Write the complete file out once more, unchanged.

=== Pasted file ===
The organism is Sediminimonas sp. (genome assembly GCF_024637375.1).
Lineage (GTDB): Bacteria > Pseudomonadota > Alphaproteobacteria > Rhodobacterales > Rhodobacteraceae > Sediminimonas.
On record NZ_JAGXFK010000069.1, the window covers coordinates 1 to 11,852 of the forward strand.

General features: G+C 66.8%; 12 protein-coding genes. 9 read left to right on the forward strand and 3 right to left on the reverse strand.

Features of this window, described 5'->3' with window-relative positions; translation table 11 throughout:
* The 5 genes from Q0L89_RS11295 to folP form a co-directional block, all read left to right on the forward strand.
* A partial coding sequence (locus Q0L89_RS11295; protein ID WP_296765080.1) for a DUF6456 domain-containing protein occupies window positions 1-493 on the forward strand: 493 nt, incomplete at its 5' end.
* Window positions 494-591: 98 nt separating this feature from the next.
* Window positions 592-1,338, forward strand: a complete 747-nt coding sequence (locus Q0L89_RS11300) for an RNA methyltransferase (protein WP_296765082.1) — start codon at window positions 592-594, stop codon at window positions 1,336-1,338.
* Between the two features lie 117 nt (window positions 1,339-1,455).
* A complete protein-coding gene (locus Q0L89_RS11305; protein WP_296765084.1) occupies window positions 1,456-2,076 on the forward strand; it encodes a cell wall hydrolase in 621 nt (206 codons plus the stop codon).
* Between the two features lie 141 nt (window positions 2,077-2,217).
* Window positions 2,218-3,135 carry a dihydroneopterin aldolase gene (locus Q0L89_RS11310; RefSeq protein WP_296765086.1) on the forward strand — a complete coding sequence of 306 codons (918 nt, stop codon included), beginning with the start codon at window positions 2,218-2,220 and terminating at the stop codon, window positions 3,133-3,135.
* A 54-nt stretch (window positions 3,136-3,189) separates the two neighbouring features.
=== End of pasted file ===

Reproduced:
The organism is Sediminimonas sp. (genome assembly GCF_024637375.1).
Lineage (GTDB): Bacteria > Pseudomonadota > Alphaproteobacteria > Rhodobacterales > Rhodobacteraceae > Sediminimonas.
On record NZ_JAGXFK010000069.1, the window covers coordinates 1 to 11,852 of the forward strand.

General features: G+C 66.8%; 12 protein-coding genes. 9 read left to right on the forward strand and 3 right to left on the reverse strand.

Features of this window, described 5'->3' with window-relative positions; translation table 11 throughout:
* The 5 genes from Q0L89_RS11295 to folP form a co-directional block, all read left to right on the forward strand.
* A partial coding sequence (locus Q0L89_RS11295; protein ID WP_296765080.1) for a DUF6456 domain-containing protein occupies window positions 1-493 on the forward strand: 493 nt, incomplete at its 5' end.
* Window positions 494-591: 98 nt separating this feature from the next.
* Window positions 592-1,338, forward strand: a complete 747-nt coding sequence (locus Q0L89_RS11300) for an RNA methyltransferase (protein WP_296765082.1) — start codon at window positions 592-594, stop codon at window positions 1,336-1,338.
* Between the two features lie 117 nt (window positions 1,339-1,455).
* A complete protein-coding gene (locus Q0L89_RS11305; protein WP_296765084.1) occupies window positions 1,456-2,076 on the forward strand; it encodes a cell wall hydrolase in 621 nt (206 codons plus the stop codon).
* Between the two features lie 141 nt (window positions 2,077-2,217).
* Window positions 2,218-3,135 carry a dihydroneopterin aldolase gene (locus Q0L89_RS11310; RefSeq protein WP_296765086.1) on the forward strand — a complete coding sequence of 306 codons (918 nt, stop codon included), beginning with the start codon at window positions 2,218-2,220 and terminating at the stop codon, window positions 3,133-3,135.
* A 54-nt stretch (window positions 3,136-3,189) separates the two neighbouring features.